LULAC Decries Federal Judge’s Ruling That Denies Basis For DACA

Nation’s Largest and Oldest Latino Civil Rights Organization Says Court Decision Once Again Throws Dreamers Into Turmoil

Washington, DC - The League of United Latin American Citizens (LULAC) issued the following statement in the wake of the latest

Washington, DC - The League of United Latin American Citizens (LULAC) is expressing its strong disagreement and resolve to challenge the federal court findings issued by Judge Andrew S. Hanen of the United States District Court in Houston on the Deferred Action for Childhood Arrivals Act (DACA).

Judge Hanen stated in his 77-page ruling Friday, that former President Barack Obama exceeded his authority when he created the program by executive action in 2012. The court ordered that no further DACA applications be processed. However, his decision states that Dreamers are safe from deportation for now.

“Texas LULAC recognizes that this ruling deals with one specific case,” says Rodolfo Rosales, Jr., Texas LULAC State Director. “Nonetheless, the courts have consistently favored leaving DACA intact and our determination is neither changed nor diminished in defending the 800,000 Dreamers. LULAC is proud of their achievements, and we urge President Biden to issue his own executive order ensuring the protection of DACA recipients,” said Rosales.

As many as 1.5 million people could benefit from DACA and a closely associated program, Deferred Action for Parents of Americans (DAPA). One such Dreamer is Delma Gorostieta who is now attending the University of North Texas at Dallas, College of Law. She intends to become an immigration law attorney. “I was brought to the United States at an early age and since I can remember, making a difference for my family and others has been my quest. Making America better every day is the very soul and spirit of Dreamers!” she adds.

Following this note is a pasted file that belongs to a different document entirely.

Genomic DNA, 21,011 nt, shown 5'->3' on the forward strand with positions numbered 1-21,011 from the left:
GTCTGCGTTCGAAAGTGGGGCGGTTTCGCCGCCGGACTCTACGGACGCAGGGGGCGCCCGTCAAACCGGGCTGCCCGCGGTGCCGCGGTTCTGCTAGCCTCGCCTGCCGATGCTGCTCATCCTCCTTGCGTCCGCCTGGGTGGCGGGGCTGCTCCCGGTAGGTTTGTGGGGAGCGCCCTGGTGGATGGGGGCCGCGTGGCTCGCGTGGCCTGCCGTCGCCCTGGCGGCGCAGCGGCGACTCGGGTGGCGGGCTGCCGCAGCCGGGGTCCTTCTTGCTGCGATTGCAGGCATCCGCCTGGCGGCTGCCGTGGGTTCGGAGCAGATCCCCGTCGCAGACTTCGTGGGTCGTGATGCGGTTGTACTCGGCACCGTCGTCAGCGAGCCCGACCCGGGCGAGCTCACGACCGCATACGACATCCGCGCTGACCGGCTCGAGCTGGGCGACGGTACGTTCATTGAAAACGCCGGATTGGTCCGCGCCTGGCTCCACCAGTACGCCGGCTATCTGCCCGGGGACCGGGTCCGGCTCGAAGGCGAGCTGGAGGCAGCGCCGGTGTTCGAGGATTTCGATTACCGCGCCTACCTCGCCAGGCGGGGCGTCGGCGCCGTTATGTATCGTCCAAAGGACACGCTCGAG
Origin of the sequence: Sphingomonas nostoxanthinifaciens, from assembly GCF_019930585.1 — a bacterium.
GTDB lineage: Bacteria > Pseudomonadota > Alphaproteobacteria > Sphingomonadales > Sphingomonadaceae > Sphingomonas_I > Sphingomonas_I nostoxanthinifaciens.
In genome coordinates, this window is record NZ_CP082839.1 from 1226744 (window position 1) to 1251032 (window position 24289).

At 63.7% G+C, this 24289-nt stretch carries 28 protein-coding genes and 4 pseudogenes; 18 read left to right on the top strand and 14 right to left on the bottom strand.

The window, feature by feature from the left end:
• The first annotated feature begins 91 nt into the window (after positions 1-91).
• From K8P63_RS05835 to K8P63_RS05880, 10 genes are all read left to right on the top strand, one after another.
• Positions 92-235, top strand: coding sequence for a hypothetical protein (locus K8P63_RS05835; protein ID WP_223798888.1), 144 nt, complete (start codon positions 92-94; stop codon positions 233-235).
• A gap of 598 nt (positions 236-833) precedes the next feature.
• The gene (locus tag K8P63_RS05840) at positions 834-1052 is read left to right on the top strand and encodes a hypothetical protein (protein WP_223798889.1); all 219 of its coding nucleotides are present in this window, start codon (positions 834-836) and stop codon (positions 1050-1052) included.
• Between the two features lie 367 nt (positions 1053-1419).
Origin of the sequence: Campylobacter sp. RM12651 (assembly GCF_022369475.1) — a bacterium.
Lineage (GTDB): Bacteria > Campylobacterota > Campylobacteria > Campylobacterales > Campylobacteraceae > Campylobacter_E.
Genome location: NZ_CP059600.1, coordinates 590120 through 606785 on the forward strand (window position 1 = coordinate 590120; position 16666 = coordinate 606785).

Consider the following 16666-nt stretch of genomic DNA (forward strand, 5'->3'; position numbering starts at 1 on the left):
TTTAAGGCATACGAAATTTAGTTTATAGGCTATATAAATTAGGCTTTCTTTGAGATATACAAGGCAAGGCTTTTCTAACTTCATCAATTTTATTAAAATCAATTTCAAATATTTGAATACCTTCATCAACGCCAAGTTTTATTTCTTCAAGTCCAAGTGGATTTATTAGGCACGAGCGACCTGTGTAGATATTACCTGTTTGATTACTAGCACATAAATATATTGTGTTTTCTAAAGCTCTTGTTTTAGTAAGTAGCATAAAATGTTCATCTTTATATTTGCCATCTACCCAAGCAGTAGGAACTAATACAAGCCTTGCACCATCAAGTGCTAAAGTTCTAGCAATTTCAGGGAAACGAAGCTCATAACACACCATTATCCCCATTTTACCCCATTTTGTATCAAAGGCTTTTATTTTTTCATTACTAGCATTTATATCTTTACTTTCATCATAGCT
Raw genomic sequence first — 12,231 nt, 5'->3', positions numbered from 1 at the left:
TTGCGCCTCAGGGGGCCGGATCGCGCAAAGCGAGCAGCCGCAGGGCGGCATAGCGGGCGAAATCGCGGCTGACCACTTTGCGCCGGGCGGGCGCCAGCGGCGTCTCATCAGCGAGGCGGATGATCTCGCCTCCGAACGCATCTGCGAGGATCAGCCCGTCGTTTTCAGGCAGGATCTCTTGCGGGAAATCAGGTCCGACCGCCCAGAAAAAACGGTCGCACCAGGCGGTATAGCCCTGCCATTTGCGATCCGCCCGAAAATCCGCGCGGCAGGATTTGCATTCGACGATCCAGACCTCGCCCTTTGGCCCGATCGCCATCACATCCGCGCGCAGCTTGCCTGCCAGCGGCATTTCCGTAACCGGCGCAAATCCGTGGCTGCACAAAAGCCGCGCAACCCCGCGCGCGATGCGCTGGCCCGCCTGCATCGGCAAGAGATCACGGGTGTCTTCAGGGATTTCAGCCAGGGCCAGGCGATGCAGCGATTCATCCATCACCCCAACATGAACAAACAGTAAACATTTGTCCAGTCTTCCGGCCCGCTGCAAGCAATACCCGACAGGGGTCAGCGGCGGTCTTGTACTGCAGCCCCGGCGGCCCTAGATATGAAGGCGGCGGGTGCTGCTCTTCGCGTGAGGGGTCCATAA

However, several states oppose the programs including Texas, Kansas, South Carolina, Nebraska, West Virginia, Alabama, Arkansas, Louisiana, and Mississippi. Leaders from these states said the programs place unfair financial burdens on them created by people in the country unlawfully.

“Dreamers are the fabric of this nation and they deserve better,” says Lydia Guzman, LULAC National Immigration Committee Vice-Chair. “This move by the courts only underscores the urgent need for a permanent solution with a pathway to citizenship. The ball is in the Senate’s court to pass a Dream Act that will protect Dreamers. Their home is here,” says Guzman.


The League of United Latin American Citizens (LULAC) is the nation’s largest and oldest Hispanic civil rights volunteer-based organization that empowers Hispanic Americans and builds strong Latino communities. Headquartered in Washington, DC, with 1,000 councils around the United States and Puerto Rico, LULAC’s programs, services, and advocacy address the most important issues for Latinos, meeting the critical needs of today and the future. For more information, visit

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